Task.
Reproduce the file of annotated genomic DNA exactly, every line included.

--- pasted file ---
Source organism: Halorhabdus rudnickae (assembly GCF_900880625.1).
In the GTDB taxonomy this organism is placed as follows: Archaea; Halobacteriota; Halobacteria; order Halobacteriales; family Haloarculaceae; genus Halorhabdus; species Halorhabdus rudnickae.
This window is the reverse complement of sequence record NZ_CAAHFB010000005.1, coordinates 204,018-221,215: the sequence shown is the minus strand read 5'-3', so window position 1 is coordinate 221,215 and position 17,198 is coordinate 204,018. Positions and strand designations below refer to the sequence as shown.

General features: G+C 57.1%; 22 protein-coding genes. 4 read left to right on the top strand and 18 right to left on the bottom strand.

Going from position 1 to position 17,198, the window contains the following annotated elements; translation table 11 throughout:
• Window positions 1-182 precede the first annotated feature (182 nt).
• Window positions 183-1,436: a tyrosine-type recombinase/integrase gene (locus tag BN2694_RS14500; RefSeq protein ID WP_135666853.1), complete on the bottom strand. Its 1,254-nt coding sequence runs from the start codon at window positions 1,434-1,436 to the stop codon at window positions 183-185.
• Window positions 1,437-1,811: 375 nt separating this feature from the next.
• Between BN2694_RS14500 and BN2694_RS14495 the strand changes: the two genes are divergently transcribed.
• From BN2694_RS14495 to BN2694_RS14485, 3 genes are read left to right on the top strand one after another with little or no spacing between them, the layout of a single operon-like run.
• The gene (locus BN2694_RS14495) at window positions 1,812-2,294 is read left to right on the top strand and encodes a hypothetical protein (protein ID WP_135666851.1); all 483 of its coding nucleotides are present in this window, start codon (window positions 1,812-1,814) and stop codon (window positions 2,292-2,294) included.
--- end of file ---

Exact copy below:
Source organism: Halorhabdus rudnickae (assembly GCF_900880625.1).
In the GTDB taxonomy this organism is placed as follows: Archaea; Halobacteriota; Halobacteria; order Halobacteriales; family Haloarculaceae; genus Halorhabdus; species Halorhabdus rudnickae.
This window is the reverse complement of sequence record NZ_CAAHFB010000005.1, coordinates 204,018-221,215: the sequence shown is the minus strand read 5'-3', so window position 1 is coordinate 221,215 and position 17,198 is coordinate 204,018. Positions and strand designations below refer to the sequence as shown.

General features: G+C 57.1%; 22 protein-coding genes. 4 read left to right on the top strand and 18 right to left on the bottom strand.

Going from position 1 to position 17,198, the window contains the following annotated elements; translation table 11 throughout:
• Window positions 1-182 precede the first annotated feature (182 nt).
• Window positions 183-1,436: a tyrosine-type recombinase/integrase gene (locus tag BN2694_RS14500; RefSeq protein ID WP_135666853.1), complete on the bottom strand. Its 1,254-nt coding sequence runs from the start codon at window positions 1,434-1,436 to the stop codon at window positions 183-185.
• Window positions 1,437-1,811: 375 nt separating this feature from the next.
• Between BN2694_RS14500 and BN2694_RS14495 the strand changes: the two genes are divergently transcribed.
• From BN2694_RS14495 to BN2694_RS14485, 3 genes are read left to right on the top strand one after another with little or no spacing between them, the layout of a single operon-like run.
• The gene (locus BN2694_RS14495) at window positions 1,812-2,294 is read left to right on the top strand and encodes a hypothetical protein (protein ID WP_135666851.1); all 483 of its coding nucleotides are present in this window, start codon (window positions 1,812-1,814) and stop codon (window positions 2,292-2,294) included.